I’m extremely happy to introduce Gisele Cruz in my blog, an EFL teacher who works in a private bilingual school (Arabic-Portuguese) in São Paulo. She works with students from the age range of 5 to 11, and with classes that varies from 20 to 30 students when in school. This is the first time, I have collaborated in writing a blogpost with another teacher for my blog and I have to say that the process has been really enlightening.
As I have always thought that connecting to teachers is really an important part of my PD, connecting to Gisele added another level to it. I met Gisele through the Active Learning Inner Circle on Facebook. Check it out if you are a Young Learner teacher. Claire Venables and James Taylor are doing a wonderful work there.
After connecting our accounts and having a long chat on FB messenger, I invited her to write a blogpost with me. I was delighted when she said “YES”. It is really nice to share this moment with other teachers. It makes me feel I’m not alone. Our chat over messenger, covered some topics, including managing learning using only Whatsapp and Zoom. Our aim, as teachers, no matter what context we are working in, is to keep learners improving their linguistic knowledge and developing their skills and competencies in the target language, as well as managing that effectively. But we both feel that there is a limitation with the tools we have at the moment. So, we are going to share a bit about our contexts and reflections so far, and we hope that it helps you reflect on yours. Let us know if you relate to any of these situations and how it is being for you.
Regular bilingual school context
Regular schools administrators are playing “the administrative part” on choosing the online platforms for teachers, not always giving their faculty a choice, which can mean a weight lifted from one’s shoulders or a new challenge in an unpleasantly situation already.
One of the schools I work for has decided to work through two main apps – Whatsapp and Zoom, since they believe that would be the fastest and easiest way to reach all families. So, assignments are sent every day, via text message and learners are to meet their teachers once to three times a week via online meeting.
As days go by, listening to other fellow teachers within the community, it was important to adjust as well as lower expectation since the learning curve now includes the means of learning and teaching. Lesson planning plays a huge part in reaching new goals and expectations. So, in preparation for my lessons, I found really useful to anticipate problems and possible solutions, as well as look at groups as unique, with unique needs.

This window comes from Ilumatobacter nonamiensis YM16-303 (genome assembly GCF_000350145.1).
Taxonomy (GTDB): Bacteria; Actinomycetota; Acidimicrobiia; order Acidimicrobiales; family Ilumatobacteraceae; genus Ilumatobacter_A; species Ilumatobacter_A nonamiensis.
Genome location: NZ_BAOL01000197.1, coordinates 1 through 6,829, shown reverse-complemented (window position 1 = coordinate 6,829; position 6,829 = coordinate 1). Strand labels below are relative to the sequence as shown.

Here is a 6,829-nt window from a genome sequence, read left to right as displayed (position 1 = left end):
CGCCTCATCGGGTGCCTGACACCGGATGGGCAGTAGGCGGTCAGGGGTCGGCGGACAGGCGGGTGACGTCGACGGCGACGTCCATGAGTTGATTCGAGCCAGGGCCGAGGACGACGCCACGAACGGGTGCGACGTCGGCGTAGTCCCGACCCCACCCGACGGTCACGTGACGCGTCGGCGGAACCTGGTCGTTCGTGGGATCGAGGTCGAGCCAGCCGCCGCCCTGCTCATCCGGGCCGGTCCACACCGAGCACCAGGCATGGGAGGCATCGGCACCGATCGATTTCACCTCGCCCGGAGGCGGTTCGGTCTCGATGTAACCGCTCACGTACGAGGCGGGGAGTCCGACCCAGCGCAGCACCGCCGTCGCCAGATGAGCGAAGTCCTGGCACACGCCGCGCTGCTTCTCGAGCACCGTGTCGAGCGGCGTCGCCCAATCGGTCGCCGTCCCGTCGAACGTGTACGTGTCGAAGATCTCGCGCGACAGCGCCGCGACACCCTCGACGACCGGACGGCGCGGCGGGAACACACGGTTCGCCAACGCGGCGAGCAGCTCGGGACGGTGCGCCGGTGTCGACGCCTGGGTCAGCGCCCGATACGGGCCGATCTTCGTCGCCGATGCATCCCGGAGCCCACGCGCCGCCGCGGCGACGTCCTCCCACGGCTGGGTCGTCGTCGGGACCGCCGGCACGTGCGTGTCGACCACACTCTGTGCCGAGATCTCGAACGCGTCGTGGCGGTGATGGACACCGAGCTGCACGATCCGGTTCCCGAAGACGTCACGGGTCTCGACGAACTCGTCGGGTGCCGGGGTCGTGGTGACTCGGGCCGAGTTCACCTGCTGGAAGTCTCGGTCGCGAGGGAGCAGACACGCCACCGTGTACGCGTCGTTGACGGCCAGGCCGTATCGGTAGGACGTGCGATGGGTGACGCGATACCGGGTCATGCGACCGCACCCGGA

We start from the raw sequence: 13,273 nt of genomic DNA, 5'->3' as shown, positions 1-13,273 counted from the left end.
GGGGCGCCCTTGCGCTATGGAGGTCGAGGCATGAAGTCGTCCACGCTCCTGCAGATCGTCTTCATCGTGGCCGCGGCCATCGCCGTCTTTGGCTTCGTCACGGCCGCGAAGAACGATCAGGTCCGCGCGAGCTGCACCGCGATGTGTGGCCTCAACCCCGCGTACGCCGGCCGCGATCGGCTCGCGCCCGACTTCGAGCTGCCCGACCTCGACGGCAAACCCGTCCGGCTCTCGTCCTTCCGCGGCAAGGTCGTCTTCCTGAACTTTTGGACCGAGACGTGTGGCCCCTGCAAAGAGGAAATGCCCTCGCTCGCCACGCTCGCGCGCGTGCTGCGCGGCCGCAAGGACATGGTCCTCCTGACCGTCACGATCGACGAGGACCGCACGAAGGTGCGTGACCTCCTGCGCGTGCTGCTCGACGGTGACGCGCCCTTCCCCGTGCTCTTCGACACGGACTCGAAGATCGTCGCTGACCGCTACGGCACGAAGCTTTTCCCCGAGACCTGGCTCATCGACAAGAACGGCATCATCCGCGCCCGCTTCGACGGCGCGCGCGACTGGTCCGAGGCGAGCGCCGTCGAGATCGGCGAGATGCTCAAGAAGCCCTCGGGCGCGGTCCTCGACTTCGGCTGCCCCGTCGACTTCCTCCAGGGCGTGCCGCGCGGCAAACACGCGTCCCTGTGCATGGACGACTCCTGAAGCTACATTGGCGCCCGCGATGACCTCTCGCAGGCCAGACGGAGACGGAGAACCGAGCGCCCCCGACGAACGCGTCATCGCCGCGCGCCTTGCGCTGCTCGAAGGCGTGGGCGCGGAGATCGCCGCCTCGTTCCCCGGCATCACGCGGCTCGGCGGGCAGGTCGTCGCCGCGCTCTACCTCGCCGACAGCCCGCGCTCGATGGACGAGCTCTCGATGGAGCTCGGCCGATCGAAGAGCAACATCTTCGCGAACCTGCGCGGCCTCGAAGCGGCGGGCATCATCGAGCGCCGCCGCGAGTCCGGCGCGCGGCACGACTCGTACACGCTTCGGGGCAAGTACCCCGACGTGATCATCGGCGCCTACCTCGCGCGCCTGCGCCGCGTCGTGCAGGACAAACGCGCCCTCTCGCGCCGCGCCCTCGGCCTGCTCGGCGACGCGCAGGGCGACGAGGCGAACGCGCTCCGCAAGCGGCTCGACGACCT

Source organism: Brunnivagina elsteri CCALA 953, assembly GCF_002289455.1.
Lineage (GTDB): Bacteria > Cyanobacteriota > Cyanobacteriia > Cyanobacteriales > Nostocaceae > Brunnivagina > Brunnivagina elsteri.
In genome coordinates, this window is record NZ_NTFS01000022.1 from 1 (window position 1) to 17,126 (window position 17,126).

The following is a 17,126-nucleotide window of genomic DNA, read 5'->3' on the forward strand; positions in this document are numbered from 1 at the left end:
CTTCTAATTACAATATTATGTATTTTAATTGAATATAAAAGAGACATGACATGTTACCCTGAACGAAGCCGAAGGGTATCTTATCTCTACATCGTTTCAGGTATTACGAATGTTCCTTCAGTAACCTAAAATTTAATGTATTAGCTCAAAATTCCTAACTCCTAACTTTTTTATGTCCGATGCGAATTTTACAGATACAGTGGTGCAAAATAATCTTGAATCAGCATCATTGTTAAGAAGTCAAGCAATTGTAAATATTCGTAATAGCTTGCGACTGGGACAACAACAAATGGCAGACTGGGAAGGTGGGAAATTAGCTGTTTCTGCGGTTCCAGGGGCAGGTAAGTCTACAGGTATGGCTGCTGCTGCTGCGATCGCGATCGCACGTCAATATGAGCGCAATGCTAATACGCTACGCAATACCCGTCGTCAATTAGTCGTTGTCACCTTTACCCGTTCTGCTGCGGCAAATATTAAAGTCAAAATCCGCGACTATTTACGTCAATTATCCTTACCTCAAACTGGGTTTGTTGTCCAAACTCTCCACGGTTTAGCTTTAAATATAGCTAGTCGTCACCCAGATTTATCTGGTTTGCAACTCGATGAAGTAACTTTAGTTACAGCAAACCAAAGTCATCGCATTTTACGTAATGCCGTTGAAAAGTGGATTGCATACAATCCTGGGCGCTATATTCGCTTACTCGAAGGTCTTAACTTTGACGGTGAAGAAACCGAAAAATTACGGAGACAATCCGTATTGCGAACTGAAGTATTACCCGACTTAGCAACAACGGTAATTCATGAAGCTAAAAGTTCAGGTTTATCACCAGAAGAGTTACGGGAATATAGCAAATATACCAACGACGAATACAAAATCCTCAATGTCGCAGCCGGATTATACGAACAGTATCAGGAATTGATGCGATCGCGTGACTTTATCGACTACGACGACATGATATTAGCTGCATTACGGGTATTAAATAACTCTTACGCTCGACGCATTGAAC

Even though there’s a new environment teachers may not be comfortable in, old strategies may apply. Establishing rules and letting learners and families know what goals for learning are seems to be a good way to go. Also, especially during live sessions, concept questions (ICQs and CCQs) will come in hand in groups of 20+ students at once. Also, as in real life, there’s an affective factor to teaching that shouldn’t be left out. My most successful sessions were the ones I showed interest in learners life during quarantine, before starting the today’s lesson, after all, as I have listening many times during these hard weeks, sharing is caring.
Working on Zoom specifically, there’s also a really useful tool called “breakout rooms” in which learners can be split in smaller groups and teachers can enter those to monitor and give feedback. Mind you that learners should have a task as they go on these smaller groups. Tasks can be something really simple as compare your answers, read to others, dictation, or else, Also, with really young learners, 5-7, it will work better if it’s fast and well-guided. Feeling the group you are video-conferencing with will tell you to use the breakout rooms or not.